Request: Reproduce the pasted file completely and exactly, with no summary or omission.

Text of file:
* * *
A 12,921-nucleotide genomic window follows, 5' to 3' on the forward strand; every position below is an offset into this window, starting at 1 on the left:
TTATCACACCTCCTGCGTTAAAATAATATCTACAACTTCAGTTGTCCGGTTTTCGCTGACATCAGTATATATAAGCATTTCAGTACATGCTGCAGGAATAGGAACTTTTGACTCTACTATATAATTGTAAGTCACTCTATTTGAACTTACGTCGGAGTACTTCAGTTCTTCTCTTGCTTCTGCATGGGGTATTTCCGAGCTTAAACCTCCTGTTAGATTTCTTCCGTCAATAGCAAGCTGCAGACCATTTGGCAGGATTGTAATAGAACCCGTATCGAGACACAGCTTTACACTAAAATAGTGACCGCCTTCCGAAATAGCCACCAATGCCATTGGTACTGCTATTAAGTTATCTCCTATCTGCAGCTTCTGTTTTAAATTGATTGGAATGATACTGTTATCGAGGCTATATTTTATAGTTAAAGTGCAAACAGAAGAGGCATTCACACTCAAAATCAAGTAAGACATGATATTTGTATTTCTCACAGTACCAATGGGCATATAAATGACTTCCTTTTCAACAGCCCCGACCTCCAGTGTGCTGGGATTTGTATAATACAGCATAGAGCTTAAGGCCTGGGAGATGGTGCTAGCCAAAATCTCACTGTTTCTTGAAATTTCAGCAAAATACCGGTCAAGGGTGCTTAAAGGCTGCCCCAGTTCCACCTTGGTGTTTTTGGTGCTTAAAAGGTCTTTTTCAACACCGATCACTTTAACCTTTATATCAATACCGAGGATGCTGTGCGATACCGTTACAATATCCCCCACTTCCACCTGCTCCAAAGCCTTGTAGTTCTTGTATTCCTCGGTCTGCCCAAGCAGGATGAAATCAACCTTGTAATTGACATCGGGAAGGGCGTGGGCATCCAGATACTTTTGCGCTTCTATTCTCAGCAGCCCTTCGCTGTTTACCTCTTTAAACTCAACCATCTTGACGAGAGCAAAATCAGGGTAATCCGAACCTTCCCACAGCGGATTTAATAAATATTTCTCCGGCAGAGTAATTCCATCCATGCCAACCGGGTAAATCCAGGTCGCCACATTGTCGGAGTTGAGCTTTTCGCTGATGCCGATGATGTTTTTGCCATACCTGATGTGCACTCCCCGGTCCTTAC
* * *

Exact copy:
A 12,921-nucleotide genomic window follows, 5' to 3' on the forward strand; every position below is an offset into this window, starting at 1 on the left:
TTATCACACCTCCTGCGTTAAAATAATATCTACAACTTCAGTTGTCCGGTTTTCGCTGACATCAGTATATATAAGCATTTCAGTACATGCTGCAGGAATAGGAACTTTTGACTCTACTATATAATTGTAAGTCACTCTATTTGAACTTACGTCGGAGTACTTCAGTTCTTCTCTTGCTTCTGCATGGGGTATTTCCGAGCTTAAACCTCCTGTTAGATTTCTTCCGTCAATAGCAAGCTGCAGACCATTTGGCAGGATTGTAATAGAACCCGTATCGAGACACAGCTTTACACTAAAATAGTGACCGCCTTCCGAAATAGCCACCAATGCCATTGGTACTGCTATTAAGTTATCTCCTATCTGCAGCTTCTGTTTTAAATTGATTGGAATGATACTGTTATCGAGGCTATATTTTATAGTTAAAGTGCAAACAGAAGAGGCATTCACACTCAAAATCAAGTAAGACATGATATTTGTATTTCTCACAGTACCAATGGGCATATAAATGACTTCCTTTTCAACAGCCCCGACCTCCAGTGTGCTGGGATTTGTATAATACAGCATAGAGCTTAAGGCCTGGGAGATGGTGCTAGCCAAAATCTCACTGTTTCTTGAAATTTCAGCAAAATACCGGTCAAGGGTGCTTAAAGGCTGCCCCAGTTCCACCTTGGTGTTTTTGGTGCTTAAAAGGTCTTTTTCAACACCGATCACTTTAACCTTTATATCAATACCGAGGATGCTGTGCGATACCGTTACAATATCCCCCACTTCCACCTGCTCCAAAGCCTTGTAGTTCTTGTATTCCTCGGTCTGCCCAAGCAGGATGAAATCAACCTTGTAATTGACATCGGGAAGGGCGTGGGCATCCAGATACTTTTGCGCTTCTATTCTCAGCAGCCCTTCGCTGTTTACCTCTTTAAACTCAACCATCTTGACGAGAGCAAAATCAGGGTAATCCGAACCTTCCCACAGCGGATTTAATAAATATTTCTCCGGCAGAGTAATTCCATCCATGCCAACCGGGTAAATCCAGGTCGCCACATTGTCGGAGTTGAGCTTTTCGCTGATGCCGATGATGTTTTTGCCATACCTGATGTGCACTCCCCGGTCCTTAC